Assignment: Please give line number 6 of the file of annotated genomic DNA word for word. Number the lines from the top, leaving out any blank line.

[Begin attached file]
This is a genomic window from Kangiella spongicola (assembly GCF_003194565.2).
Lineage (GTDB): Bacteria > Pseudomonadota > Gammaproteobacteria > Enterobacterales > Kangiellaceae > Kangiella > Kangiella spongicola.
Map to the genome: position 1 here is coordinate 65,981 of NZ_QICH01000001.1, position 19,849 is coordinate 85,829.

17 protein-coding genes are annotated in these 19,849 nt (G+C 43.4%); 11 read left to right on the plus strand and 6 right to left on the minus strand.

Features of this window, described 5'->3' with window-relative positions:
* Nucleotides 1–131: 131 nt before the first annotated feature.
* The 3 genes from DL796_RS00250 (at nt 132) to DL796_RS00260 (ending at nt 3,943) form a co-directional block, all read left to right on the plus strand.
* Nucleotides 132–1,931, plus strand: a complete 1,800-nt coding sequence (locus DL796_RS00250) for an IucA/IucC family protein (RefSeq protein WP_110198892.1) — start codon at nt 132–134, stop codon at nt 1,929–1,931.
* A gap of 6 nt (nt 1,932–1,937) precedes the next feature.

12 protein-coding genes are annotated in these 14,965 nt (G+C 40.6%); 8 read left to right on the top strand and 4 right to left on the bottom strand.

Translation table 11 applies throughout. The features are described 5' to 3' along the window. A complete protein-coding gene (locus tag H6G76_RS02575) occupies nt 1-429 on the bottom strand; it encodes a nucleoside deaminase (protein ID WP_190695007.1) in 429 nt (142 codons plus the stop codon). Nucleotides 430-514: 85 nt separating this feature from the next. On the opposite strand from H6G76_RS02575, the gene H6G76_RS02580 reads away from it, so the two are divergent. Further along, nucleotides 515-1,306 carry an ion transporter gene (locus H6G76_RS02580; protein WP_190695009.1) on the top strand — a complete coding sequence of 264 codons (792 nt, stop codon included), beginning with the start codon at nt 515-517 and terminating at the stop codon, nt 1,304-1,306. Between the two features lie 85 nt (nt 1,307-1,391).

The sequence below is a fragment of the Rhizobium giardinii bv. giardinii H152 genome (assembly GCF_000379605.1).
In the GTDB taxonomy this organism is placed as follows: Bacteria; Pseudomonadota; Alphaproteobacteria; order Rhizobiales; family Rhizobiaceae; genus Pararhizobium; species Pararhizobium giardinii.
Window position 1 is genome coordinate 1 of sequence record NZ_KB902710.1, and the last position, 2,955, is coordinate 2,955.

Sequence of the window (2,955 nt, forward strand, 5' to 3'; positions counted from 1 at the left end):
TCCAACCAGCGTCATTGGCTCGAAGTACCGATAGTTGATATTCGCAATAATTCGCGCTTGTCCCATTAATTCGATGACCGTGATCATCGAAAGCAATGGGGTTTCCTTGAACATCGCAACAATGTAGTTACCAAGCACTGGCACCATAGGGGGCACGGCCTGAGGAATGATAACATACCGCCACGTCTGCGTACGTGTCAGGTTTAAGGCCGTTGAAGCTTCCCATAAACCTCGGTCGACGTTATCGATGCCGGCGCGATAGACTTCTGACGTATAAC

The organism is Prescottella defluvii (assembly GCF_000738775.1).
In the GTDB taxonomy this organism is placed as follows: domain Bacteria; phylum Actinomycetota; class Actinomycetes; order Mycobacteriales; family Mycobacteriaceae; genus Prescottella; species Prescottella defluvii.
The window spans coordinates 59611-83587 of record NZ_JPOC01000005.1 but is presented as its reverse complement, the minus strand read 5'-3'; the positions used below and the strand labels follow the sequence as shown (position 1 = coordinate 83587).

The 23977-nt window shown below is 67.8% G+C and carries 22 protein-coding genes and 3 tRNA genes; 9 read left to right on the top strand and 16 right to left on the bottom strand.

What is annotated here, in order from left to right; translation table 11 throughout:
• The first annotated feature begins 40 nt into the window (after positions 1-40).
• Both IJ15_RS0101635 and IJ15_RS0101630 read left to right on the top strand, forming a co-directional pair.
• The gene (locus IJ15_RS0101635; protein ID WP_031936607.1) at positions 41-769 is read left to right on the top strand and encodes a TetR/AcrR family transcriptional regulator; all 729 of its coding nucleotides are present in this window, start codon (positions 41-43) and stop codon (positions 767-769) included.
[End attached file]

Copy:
* Nucleotides 1–131: 131 nt before the first annotated feature.